Passionate About the Community
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Encouraging Children to Play in Nature

Have you ever taken a walk outside in nature with your children and watched them gather little objects that they find interesting and magical to play with?

When children are outside regularly without constant access to toys or playsets, their curiosity can turn towards natural objects and healthy exploration of the world around them. If this does not come easily for you and your children, try to make it a habit once a week to explore the great outdoors together with baskets in hand, collecting beautiful things. Point out things you find beautiful to your child and share the joy of being present in nature. Playing and moving in the open air stimulates all the senses using the full capacity of the brain. Find a place on the trail or bring these objects back to your yard or even a table to make organic creations.

You will find that materials such as twigs, acorns, straw, leaves, pebbles, and moss can also encourage the children to create small environments for little dinosaurs, farm animals, or small characters they can make themselves out of sticks and twine.

Nature Play

While in nature, allow your children to touch everything (within reason), including dirt, mud, trees, plants, insects, etc.

Bring a bucket and a shovel the next time you’re at a park or on a hike on a rainy day. Within minutes, your young children will start making mud pies or other creations with the slimy muck. If the dirt gets in their mouths, don’t panic; dirt doesn’t taste good at all and they won’t develop a habit for this. Most kids have this innate desire to get dirty. Let them, nurture it, and witness your children blossom in nature.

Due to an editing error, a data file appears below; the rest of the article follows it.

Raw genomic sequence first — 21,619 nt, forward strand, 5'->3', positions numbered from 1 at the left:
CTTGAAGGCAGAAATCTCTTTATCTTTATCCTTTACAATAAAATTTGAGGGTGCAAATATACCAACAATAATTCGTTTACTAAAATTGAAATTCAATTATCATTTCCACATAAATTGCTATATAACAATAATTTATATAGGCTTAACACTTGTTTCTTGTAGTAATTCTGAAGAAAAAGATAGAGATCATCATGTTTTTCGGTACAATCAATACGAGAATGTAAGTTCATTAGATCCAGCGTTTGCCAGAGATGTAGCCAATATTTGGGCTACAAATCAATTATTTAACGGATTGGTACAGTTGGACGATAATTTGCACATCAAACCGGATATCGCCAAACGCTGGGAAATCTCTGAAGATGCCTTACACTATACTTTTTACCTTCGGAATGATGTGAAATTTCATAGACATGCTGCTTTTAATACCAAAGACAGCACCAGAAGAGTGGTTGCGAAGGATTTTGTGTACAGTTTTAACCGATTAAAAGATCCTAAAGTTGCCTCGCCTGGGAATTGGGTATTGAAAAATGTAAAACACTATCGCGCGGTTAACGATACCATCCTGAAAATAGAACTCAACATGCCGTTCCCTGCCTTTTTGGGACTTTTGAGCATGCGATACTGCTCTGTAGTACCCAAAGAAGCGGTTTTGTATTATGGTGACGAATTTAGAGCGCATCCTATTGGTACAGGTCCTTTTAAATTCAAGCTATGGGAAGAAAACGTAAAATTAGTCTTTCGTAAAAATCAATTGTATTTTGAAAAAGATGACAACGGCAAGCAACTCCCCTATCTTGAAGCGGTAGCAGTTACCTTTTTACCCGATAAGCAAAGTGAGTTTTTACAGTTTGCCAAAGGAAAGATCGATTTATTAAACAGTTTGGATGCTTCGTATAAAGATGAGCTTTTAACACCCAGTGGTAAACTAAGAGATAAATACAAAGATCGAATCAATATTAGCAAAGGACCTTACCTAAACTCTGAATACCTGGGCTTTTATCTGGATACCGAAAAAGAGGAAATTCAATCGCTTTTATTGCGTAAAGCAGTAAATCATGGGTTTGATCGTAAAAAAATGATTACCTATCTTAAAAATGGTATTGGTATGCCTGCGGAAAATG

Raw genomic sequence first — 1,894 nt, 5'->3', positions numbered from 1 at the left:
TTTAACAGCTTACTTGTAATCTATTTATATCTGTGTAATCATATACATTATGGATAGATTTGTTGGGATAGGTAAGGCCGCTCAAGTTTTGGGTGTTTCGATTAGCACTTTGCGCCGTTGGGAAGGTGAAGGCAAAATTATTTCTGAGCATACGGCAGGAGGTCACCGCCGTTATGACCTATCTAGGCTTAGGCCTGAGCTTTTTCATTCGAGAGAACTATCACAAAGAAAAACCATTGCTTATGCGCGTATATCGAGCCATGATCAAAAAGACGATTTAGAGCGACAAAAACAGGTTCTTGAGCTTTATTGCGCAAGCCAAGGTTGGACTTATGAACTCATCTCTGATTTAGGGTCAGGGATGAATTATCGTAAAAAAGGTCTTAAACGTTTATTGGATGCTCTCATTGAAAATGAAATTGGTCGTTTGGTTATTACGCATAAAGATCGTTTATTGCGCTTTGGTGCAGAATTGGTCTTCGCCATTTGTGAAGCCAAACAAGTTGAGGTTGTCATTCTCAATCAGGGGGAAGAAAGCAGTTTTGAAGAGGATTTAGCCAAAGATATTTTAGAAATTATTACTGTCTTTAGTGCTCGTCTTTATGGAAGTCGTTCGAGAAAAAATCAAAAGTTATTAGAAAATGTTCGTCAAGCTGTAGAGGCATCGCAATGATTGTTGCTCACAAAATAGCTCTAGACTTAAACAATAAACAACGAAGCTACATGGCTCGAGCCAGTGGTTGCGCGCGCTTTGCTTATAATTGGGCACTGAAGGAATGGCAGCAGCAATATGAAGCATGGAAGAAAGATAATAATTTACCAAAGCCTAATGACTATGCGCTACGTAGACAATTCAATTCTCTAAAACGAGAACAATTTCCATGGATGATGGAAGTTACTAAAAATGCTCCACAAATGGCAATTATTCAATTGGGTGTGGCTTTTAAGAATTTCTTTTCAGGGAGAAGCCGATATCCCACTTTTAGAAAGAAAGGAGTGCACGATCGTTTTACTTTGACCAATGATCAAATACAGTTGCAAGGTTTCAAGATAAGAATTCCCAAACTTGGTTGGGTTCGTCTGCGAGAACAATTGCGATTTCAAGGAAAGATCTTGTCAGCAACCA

Another fun way to find motivation with this new habit might be to read with your kids about the artist Andy Goldsworthy who creates exquisite pieces of art directly in nature using leaves, rocks, mud, and twigs.

There are also many books that encourage creating a world of make-believe with organic objects or books that give ideas and instructions for making art in nature. What a perfect way to add memories to a family walk, day out, or vacation by creating art together!

One of my seven-year-old’s favorite books to pack in her bag when we go for walks or travel is Marjorie Winslow’s Mud Pies and Other Recipes.

This is an older book, first printed in 1959, that reads just like a “real” cookbook but it is for dolls and play. There are sections on appetizers, main courses, soups, and desserts, as well as a nice section on suggested menus for all occasions. Delicacies such as Wood Chip Dip, Grilled Mud Sandwiches, and Dandelion Soufflé can be starting points for exciting play with nature’s materials. Our book is already dirty with rippled pages, a well-loved treasure that brings imaginary play and magic outdoors whether it is in the backyard or at the ocean.

Now that you have your child wondering more about the natural world, you can keep them interested with a nature collection that changes throughout each season. Follow your child’s interests as you decide what to collect and keep for awhile. Keep a small table space indoors to display the collection and encourage further play year round.

Have you or your children ever created some earth-inspired decorations, structures, concoctions or natural art?

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